Colorado: Gov. John Hickenlooper has served two terms and is term-limited. Colorado is a moderately blue state, so there’s not much reason to think this seat will flip. US Rep. Jared Polis (D-CO-2) is highly likely to beat state treasurer Walker Stapleton (R-CO).
Connecticut: Gov. Dan Malloy has served two terms and is not running for a third term. Malloy’s unpopularity is probably the only thing making this race competitive, so there is a chance businessman Bob Stefanowski (R) will beat former Greenwich selectman Ned Lamont (D).
Minnesota: Gov. Mark Dayton has served two terms and is not running for a third term. Dayton’s retirement was possibly spurred by a prostate cancer diagnosis. Minnesota’s slight blue tinge means that US Rep. Tim Walz (D-MN-1) should have a fairly easy time holding off Hennepin County Commissioner Jeff Johnson (R).
Group IV: Democratic Incumbents on the Ballot (5)
Hawaii: Gov. David Ige (D-HI) has served one term and is running for a second term. Ige survived a primary by US Rep. Colleen Hanabusa (D-HI-1), so he’s guaranteed a victory against state house minority leader Andria Tupola (R).
New York: Gov. Andrew Cuomo (D-NY) has served two terms and is running for a third term. The Republican Party does exist in New York and currently controls the state senate, but it has not been competitive on the statewide level since 2002. Cuomo will obliterate Dutchess County Executive Marc Molinaro (R) by a double digit margin.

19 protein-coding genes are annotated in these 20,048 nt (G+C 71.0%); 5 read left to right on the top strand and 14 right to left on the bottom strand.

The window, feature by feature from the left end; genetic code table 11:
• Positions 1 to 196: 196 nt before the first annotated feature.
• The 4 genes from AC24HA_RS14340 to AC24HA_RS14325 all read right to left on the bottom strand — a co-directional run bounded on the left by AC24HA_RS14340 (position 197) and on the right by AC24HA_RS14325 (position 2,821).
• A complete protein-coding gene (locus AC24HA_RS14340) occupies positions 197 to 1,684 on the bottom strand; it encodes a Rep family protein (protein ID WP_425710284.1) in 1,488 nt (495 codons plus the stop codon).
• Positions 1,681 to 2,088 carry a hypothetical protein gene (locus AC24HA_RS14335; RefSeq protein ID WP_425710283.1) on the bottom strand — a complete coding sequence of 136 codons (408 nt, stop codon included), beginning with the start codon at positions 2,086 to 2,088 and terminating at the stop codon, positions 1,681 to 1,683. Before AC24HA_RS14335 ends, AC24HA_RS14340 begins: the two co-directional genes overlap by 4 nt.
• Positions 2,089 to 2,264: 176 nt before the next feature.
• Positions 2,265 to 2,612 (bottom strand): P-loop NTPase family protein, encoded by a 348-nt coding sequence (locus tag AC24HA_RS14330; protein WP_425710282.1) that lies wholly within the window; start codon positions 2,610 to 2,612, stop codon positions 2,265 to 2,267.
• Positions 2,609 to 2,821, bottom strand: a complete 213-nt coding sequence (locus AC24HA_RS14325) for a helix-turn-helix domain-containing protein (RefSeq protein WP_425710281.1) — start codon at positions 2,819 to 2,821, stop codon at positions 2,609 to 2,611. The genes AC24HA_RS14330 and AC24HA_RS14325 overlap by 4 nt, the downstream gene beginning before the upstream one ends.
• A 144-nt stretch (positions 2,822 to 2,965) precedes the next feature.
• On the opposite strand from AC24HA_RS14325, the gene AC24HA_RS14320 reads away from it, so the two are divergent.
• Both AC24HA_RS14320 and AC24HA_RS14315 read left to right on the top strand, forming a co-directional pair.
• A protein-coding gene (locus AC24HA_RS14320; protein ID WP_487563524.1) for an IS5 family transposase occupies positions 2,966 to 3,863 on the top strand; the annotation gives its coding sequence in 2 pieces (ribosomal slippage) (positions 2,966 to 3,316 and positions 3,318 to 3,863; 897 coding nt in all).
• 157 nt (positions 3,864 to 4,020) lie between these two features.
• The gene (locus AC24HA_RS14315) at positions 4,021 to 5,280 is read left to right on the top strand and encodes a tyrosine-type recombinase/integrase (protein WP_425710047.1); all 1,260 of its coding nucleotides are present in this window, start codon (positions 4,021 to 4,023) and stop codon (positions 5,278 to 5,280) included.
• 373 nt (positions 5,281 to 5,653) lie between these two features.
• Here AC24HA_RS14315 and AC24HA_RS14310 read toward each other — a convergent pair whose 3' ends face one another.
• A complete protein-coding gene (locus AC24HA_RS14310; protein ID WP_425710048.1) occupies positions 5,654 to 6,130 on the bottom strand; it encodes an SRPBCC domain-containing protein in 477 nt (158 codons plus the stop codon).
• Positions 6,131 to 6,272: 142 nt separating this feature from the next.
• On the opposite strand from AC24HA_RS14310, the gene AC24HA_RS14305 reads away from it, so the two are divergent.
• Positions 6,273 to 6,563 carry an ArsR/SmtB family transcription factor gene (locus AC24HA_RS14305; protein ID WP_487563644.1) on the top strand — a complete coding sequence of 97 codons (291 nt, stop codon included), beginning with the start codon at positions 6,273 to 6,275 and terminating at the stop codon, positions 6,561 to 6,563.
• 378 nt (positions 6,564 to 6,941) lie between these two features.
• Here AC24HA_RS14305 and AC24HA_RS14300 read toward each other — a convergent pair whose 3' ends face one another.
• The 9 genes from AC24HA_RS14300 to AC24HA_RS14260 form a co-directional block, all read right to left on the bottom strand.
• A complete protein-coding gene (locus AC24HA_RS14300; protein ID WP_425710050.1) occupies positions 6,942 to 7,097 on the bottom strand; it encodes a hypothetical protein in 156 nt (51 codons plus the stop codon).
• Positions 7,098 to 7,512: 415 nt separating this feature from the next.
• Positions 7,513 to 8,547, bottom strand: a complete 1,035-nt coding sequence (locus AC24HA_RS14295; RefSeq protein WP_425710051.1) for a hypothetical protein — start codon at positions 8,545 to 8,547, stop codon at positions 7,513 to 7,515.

Oregon: Gov. Kate Brown (D-OR) has served a partial term and is running for a full term. Brown rose to her position after Gov. John Kitzhaber (D-OR) resigned amid a scandal and won a special election for the remainder of his term in 2016. Pro-choice state representative Knute Buehler (R) is keeping this race too close for comfort, but Brown is still likely to win.
Pennsylvania: Gov. Tom Wolf (D-PA) has served one term and is running for a full term. Wolf is the only Democratic incumbent in a Trump-won state, but there are many more Wolf voters than Trump voters so he will beat US Rep. Lou Barletta (R-PA-11) by double digits.
Rhode Island: Gov. Gina Raimondo (D-RI) has served one term and is running for a second term. Although Raimondo only won with a small plurality in 2014, recent polls have shown that she is positioned to do better this time around. Raimondo is running against Cranston Mayor Alan Fung (R) and conservative Joe Trillo (I).
Group V: Independent-held Open Seats (1)
Alaska: Gov. Bill Walker (I-AK) has served one term. He ran for a second term, but dropped out of the race when former US Sen. Mark Begich (D-AK) made clear he would not do so. He endorsed Begich to show his voters where to throw their support. Polls show a tight race between Begich and state senator Mike Dunleavy (R).
The governor’s map is the inverse of the Senate map, but Democrats have many more pickup opportunities due to open seats, weak incumbents, and other idiosyncrasies of state politics. FiveThirtyEight’s statistical governors’ forecast model does not have an interval of confidence, but it expects Democrats to pick up around 9 governors’ mansions. The estimated breakdown is that Democrats will govern around 63.5% of the population (24 states, or 195 million people) and Republicans will govern around 36.5% of the population (26 states, or 134 million people).